Sunday, November 6, 2011

Montgomery Historic Locations Poorly Marked

Alabama Voices: City Civil War sites poorly marked
Oct. 24, 2011

By E. Terry Brown
Several years ago I lamented in this newspaper the lack of identification of many Montgomery historical sites associated with the Civil War. Alas, though we are now in the first year of the four-year sesquicentennial of the war, a visitor to Montgomery who wishes to see where seminal events in that struggle occurred is not going to find any beyond a state brochure which mentions only the state Capitol and the First White House. Those two sites are our tourism crown jewels, to be sure, but so much more is here to be exploited so that tourists linger and enjoy our hospitality and amenities longer.

There are a few sites which are appropriately marked: the Teague Mansion on South Perry, where the surrender of Montgomery occurred; the Winter Building on Dexter, where the Fort Sumter telegraph originated; the Montgomery Theater across from the Montgomery City Hall, where Dixie's Land (Dixie) was first performed; and Government House on Commerce, where the executive departments toiled, though a tourist to Montgomery will only know of them if they happen upon them by chance.

Incredibly, though, downtown Montgomery, the most historic square mile in the South, possesses numerous Civil War sites which are not currently marked in any way including:
The site of the Exchange Hotel on Commerce Street where most of the delegates to the Confederate Congress lived and worked while in Montgomery.

Notably, from its balcony just about where the faux balcony is now on the old Colonial Bank building, Jefferson Davis was introduced to Montgomery and a huge crowd of onlookers with the famous words, "The man and the hour have met."

The site of Montgomery Hall on Dexter Avenue where some of the Confederate Congress and cabinet officers lived and where Mary Chestnut, the famous Civil War diarist, wrote of the stirring events she witnessed during the months that Montgomery led a new republic.
The original site of the First White House at the southwest corner of Bibb and Washington, a block away from the Government House and the Exchange Hotel.

The site of Mrs. Elizabeth Cleveland's boarding house, at the corner of Catoma and Montgomery streets, where Vice President Alexander Stephens, ironically a close friend of Abraham Lincoln, enjoyed a private room in crowded Confederate Montgomery.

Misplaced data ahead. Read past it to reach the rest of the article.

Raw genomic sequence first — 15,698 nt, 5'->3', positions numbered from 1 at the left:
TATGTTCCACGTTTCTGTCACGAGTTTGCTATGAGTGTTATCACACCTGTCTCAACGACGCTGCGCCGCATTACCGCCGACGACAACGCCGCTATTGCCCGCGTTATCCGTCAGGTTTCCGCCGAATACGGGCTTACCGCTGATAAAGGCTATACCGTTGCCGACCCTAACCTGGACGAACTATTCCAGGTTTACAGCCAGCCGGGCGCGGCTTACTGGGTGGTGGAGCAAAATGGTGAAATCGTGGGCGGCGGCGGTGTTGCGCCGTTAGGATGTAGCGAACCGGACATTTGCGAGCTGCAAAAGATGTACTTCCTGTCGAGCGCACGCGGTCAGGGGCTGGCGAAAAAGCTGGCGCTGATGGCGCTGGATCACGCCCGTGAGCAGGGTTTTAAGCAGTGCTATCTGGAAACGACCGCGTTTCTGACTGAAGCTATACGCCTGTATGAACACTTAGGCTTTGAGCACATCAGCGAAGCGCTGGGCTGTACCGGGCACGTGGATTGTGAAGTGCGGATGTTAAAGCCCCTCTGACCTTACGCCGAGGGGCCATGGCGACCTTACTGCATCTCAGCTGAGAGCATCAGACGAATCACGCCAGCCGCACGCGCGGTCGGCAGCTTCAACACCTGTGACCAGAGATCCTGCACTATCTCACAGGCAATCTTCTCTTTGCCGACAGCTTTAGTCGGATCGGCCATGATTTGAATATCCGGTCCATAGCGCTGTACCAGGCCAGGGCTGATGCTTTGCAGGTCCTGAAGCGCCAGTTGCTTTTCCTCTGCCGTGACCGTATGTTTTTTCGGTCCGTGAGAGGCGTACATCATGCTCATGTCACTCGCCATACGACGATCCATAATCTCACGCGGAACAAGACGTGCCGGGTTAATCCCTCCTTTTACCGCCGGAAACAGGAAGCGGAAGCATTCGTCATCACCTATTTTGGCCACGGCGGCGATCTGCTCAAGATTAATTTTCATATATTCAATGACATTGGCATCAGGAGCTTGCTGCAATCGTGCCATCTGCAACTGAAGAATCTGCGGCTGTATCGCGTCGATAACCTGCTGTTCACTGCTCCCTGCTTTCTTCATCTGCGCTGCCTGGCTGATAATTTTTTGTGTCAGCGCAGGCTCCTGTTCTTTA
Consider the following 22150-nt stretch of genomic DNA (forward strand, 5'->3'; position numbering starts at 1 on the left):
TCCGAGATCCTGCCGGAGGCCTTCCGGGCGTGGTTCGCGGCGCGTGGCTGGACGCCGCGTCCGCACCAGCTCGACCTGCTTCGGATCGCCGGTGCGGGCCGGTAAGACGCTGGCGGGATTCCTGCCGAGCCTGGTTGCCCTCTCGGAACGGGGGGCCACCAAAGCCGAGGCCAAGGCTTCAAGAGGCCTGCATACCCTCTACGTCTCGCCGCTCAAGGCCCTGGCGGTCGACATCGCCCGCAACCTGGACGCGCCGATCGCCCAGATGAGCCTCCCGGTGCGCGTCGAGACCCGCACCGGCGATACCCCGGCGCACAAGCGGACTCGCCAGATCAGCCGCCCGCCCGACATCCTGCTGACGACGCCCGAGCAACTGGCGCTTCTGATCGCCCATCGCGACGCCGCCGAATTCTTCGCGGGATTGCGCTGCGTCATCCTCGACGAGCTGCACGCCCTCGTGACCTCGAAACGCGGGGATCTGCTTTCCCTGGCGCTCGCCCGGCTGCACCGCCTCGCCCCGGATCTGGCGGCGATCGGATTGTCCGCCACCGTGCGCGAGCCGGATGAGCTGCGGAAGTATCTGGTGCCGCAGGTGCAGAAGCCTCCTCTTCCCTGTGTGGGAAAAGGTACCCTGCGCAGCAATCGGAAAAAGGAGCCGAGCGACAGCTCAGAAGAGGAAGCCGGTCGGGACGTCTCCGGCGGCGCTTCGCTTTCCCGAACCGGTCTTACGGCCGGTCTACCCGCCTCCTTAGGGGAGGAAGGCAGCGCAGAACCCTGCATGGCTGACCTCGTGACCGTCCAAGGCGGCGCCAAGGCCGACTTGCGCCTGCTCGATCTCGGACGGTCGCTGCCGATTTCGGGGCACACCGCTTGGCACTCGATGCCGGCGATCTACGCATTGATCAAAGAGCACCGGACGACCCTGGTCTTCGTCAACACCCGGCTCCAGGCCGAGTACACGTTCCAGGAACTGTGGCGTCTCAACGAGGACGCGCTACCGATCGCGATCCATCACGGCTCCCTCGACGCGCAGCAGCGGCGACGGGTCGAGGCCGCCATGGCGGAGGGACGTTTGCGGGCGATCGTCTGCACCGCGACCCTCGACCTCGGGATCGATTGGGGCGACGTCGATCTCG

The Confederate Post Office on the northeast corner of S. Perry and Washington, which actually served as the offices of the Postmaster General John H. Regan. The Confederate Post Office Department holds the distinction of being the only postal service on this continent ever to pay its own way.

While there are additional sites that deserve recognition and a place on a self-guided walking tour, there is one existing site that we may be about to lose to short-sightedness.
That site, the little known Estelle Hall, should be saved and developed by the city, not as condominiums or loft apartments, but as a tourist attraction.

Stretching across the second floor of buildings on the northern corner of Dexter and Perry, Estelle Hall was, on the evening of Feb. 18, 1861, the location for the inaugural levee of President Jefferson Davis.

Neither the city nor the Alabama Historical Commission has marked any of the sites enumerated above but their failure to do so for what is the third-most important existing Confederate site in Montgomery is not simply negligent -- it is tragic. It deserves to be on the National Register of Historic Places.

I urge the city of Montgomery, the local chamber of commerce and Alabama tourism officials to appropriately survey and mark all of the Civil War sites in Montgomery and develop for our city a self-guided walking trail of these historic sites available to any tourist. It is astonishing that despite the minimal costs this has not been done.

This year we enter the 150th anniversary of the historic events which made Montgomery for a brief time the focus of the world. We owe it to ourselves, our children, and our tourism guests to commemorate the events of the Civil War, especially those which occurred here. The educational and economic benefits from tourism would be tremendous.